Babenberg, House of

   In 976, German Emperor Otto II invested a certain Luitpold, or Leopold, with the Ostmark (Eng.: Eastern March) and the title of margrave associated with it. Part of what is today Lower Austria, the territory was one of several such units that Charlemagne had established for defensive purposes along the sprawling boundaries of his empire. Later historians, most notably Bishop Otto of Freising (d. 1158), himself a descendant of Luitpold, attached the name Babenberg to the house.
   Much about the early background of Luitpold and his family remains unclear. The term Ostmark itself first came into widespread use among 19th- and 20th-century historians. Nevertheless, it was he and his heirs whose acquisitions and policies gave geopolitical shape to modern Austria. South of the Danube River, Luitpold enlarged the lands of the Ostmark to the Vienna Woods. To roughly the middle of the 12th century, the Babenbergs were very active in expanding their holdings in all directions; they never abandoned this policy altogether. It was only in 1186, for example, that they acquired claims to the duchy of Styria from a local and fading dynasty, the Otakars. Often cooperating with the German emperors—who rewarded them accordingly—the Babenbergs built their territorial complex at the expense of the Hungarians and Bohemians on their borders, as well as by purchase and inheritance of lands from local noble families and ecclesiastical foundations. They made good use of dynastic alliances as well. Some married into the families of their regional territorial aristocracies; a few wedded the daughters or widows of both German and Byzantine emperors.
   Under Margrave Leopold III (r. 1095–1136), after 1663 the patron saint of Lower Austria, signs of a specific sense of Babenberg, even Austrian, territoriality began to appear. Documents issued by the margrave characteristically refer to him as a prince of the land (principatus terrae). One literary source, Bishop Altmann of Passau’s chronicle of his life, refers to specific legal custom (ius illius terrae) practiced in the Babenberg lands.
   The most important step in this development was the Privilegium minus, given by the German Emperor Frederick I Barbarossa (ca. 1125–1190) to Leopold III’s son, Henry II, in 1156. Called Henry Jasomirgott (“Yes, so [help] me God”) because of the oath he swore on the occasion, Henry agreed to give up claims that he had recently acquired to the duchy of Bavaria. As compensation, Frederick I granted him wide-ranging privileges in his Austrian lands. The margravate was raised to a duchy, and the Babenbergs received the title “duke.” Both the male and the female lines of the house had rights of inheritance in these lands. Should Henry and his wife be childless, they, not the emperor, could name their successor. No foreign legal codes were operative in the territory without the new duke’s consent. The imperial military obligations of the dukes were limited to defending the borders of their territory.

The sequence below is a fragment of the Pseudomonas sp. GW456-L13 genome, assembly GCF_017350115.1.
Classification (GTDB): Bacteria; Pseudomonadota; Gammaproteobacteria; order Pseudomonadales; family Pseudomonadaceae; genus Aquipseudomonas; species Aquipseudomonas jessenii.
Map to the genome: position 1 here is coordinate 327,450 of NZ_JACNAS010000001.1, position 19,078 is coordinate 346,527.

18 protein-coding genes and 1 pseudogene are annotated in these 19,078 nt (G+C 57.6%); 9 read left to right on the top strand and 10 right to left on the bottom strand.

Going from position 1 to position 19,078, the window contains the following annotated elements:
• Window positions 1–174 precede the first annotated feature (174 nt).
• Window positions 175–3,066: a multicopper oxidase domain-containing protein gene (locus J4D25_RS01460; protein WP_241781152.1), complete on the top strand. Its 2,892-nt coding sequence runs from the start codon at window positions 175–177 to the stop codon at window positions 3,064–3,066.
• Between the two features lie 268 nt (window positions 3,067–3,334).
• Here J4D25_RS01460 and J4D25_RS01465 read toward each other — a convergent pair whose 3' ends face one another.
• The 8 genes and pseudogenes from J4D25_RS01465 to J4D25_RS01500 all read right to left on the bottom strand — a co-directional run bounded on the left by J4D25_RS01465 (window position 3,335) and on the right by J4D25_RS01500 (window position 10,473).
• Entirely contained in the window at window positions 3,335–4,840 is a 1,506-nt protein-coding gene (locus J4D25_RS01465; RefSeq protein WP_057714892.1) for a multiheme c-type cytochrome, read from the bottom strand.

The generosity of the Privilegium minus has led some historians to question its authenticity, especially because there is no extant original document. What we know of it comes from copies. Contemporaries, such as Otto of Freising (d. 1158), speak of its existence however, and the general opinion is that it is genuine. Although the Privilegium certainly was not intended to detach the Austrian lands from the Holy Roman Empire, centered in Germany, it was nevertheless a milestone on the way to distinctive Austrian territoriality. By the end of the 12th century, the Babenbergs had effectively freed their lands from claims of princes who lived outside of their duchies and from many of the sprawling ecclesiastical jurisdictions interspersed throughout their holdings.
   Henry II also shifted his court from Klosterneuburg to Vienna. He gave the future Austrian metropolis some of its most distinctive institutions. He was the founder of the Vienna Benedictine monastery (Schottenkloster) and constructed a Hofburg, literally a court castle, which would be enlarged and reconstructed throughout the centuries to come.
   Babenberg rule came to an end in the Austrian lands with the reign of Duke Frederick the Quarrelsome (r. 1230–1246). Few men were ever more accurately described by their epithets. Embroiled in conflicts with the cities and officials in his own lands, he also tangled episodically with the Bohemians, the Hungarians, and the Wittelsbach dukes of Bavaria. Even his own mother, the Byzantine princess Theodora, complained about him to Emperor Frederick II. The latter placed an imperial ban on Frederick’s head in 1235 after the duke refused to appear before him. He died in battle against the Hungarians in 1246, with no heirs.

Historical dictionary of Austria. . 2014.

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